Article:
Many budding bloggers who wants to earn some quick money online, may not have any knowledge on the income tax that you have to pay to your respective government agencies based on your freelance income. Paying income tax on any type of income is mandatory for every citizen based on the taxing rules of your country. For example, in India, any income above 200,000 per year is taxable for general tax payers.
But are there any ways to save taxes on your Freelance income? Of course, there are a number of ways and this post is about the same based on my recent experiences with the Income tax department (Please note that you may have to take help from a tax consultant to deal with your specific scenario).
My experience with blogging and income taxes
As you know, my main job is not exactly blogging. I have a regular job in the software industry and that’s my main income stream. However, there is also some income (considerable) generated out of my online activities.
Since I do not have any company registered for my online businesses, all this while I have been paying taxes at the highest bracket for every buck that I earn. After some consideration, I decided to reorganize my finances a little from the income tax point of view.
Tax Tips for Bloggers
The following are some tax tips for bloggers and freelancers based on the little information I have with respect to our complicated tax rules.
- Scenario 1: If you are not in the payroll of any employer (government or private organization), and have the potential to generate significant income via freelancing, it’s always good to register a company and report all freelance income and expenses under that company. When you have a company for your freelancing business, you can also save some tax towards expenses such as fuel, telephone bills etc. However, registering a company comes with certain responsibilities such as annual auditing, filing quarterly statements and IT returns in specific formats. Hence take this route only you have significant income
- Scenario 2: If you are on your own and there’s only limited income (say below a couple of lakhs per annum in the Indian context) that you generate, then there’s no need to have this overhead of registering a company. In this case, you can still file the ITR-4 for reporting your business income and pay taxes for anything above the exemption limits. By the business income, include even stock or forex trading income as well
- Scenario 3: If you are already under a company’s payroll and you earn from freelancing as well, ideally you have to file your returns in ITR-4 (business income reporting). This may be okay to do if your freelancing income is much smaller than your actual pay from regular job. However, some employers may take note of your IT returns filing pattern (ITR-4 instead of ITR-1 or 2) and might question you for any conflict of interest. In general it’s not good to proceed via this route as you end up paying a lot of taxes along with getting under the scanner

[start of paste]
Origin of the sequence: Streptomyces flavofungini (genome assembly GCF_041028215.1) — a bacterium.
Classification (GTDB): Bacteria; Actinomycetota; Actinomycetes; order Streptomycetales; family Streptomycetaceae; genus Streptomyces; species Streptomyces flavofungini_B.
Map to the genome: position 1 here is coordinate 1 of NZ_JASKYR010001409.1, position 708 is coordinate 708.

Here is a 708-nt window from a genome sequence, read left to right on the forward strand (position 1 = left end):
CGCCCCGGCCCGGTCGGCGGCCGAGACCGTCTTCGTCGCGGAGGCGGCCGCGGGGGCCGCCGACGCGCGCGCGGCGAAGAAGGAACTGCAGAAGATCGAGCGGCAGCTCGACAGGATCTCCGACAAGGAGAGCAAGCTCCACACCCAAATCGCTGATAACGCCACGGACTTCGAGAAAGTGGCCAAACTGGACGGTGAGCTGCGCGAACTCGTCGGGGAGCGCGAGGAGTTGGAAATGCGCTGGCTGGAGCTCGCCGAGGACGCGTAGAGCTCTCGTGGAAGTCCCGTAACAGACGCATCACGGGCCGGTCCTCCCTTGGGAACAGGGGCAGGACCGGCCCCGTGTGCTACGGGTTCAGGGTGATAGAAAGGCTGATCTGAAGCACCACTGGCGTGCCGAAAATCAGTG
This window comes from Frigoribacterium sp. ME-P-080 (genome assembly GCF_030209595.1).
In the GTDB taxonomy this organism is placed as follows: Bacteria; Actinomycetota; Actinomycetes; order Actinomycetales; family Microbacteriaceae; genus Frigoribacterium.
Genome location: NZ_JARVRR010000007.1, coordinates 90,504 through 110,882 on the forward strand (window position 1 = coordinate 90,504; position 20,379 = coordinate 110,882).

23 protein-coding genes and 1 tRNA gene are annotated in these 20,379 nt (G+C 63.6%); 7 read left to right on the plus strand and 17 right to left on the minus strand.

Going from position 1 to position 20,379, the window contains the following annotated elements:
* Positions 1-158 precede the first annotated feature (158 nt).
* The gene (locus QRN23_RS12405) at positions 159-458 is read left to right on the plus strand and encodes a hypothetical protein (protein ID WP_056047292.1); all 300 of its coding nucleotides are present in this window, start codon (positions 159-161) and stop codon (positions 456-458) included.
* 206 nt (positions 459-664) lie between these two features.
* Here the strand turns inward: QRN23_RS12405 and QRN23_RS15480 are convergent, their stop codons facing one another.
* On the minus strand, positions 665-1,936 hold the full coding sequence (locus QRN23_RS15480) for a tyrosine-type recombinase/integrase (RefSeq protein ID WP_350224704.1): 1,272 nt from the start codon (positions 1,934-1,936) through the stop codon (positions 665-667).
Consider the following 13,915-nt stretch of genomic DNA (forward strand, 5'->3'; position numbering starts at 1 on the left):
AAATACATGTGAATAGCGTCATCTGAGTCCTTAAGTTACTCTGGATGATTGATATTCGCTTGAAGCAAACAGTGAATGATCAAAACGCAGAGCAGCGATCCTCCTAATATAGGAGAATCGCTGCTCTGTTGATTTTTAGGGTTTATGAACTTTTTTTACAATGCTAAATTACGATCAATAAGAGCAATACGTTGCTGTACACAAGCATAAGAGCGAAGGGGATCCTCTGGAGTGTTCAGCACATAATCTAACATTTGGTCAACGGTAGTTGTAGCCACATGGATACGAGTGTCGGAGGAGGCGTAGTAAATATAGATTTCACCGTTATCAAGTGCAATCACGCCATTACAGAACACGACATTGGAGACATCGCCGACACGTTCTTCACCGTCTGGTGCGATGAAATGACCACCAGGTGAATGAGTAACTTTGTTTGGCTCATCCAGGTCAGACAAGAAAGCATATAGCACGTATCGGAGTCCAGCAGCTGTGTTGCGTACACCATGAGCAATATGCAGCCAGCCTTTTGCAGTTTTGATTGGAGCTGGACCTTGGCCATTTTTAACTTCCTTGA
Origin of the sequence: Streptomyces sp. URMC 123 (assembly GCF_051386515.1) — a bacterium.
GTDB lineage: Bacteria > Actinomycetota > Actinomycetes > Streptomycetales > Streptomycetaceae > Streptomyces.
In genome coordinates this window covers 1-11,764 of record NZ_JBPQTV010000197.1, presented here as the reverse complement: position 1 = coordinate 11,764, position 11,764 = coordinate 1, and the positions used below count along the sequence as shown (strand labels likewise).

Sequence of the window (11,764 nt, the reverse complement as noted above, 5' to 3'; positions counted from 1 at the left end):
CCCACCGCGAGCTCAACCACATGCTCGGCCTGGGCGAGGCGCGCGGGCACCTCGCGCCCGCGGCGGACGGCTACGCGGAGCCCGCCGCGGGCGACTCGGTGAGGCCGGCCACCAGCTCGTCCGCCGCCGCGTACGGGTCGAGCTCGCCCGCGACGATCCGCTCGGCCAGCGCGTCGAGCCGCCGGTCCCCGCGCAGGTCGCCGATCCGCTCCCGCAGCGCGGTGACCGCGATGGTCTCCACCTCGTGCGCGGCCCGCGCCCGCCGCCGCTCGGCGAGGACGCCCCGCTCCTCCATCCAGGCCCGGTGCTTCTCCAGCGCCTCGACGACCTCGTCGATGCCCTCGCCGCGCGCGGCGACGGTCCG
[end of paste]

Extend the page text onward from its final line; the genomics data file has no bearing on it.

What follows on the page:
- Scenario 4: When you have high income from both regular job and freelancing, it is better to move such freelance business income – wherever possible – under your spouse, sibling or family member who do not have a permanent job. This saves you quite some money in the form of taxes and moreover you can focus more on your regular work while also earning well on freelancing or blogging (whichever is relevant)
- Scenario 5: Deciding not to report any freelance income – this scenario ideally should not exist. It’s a matter of time before you are hunt down by the authorities as they have all information about your transactions
Scenario 4 is what I have done this year and it’s working well for me at the moment. I have been paying a lot of taxes for no reason where there was always someone at home to take care of your blogging business needs. All that it takes is a new Bank account, PayPal account, PAN card and a new Credit card. Moving all affiliate accounts, online campaign accounts, billing details etc are the next logical steps and that’s all! You are all set to save taxes.
Additional income tax tips include: (a) paying advance taxes so that you can save some money in terms of interest and penalties on tax, (b) tracking each and every income and expense carefully (c) providing/taking tax-deducted-at-source information and (d) saving up some money to pay the taxes – don’t spend everything that you earn via freelancing.
That’s pretty much about taxing on your freelancing income. Let me know, if you have more to add to this as experts in the taxing arena.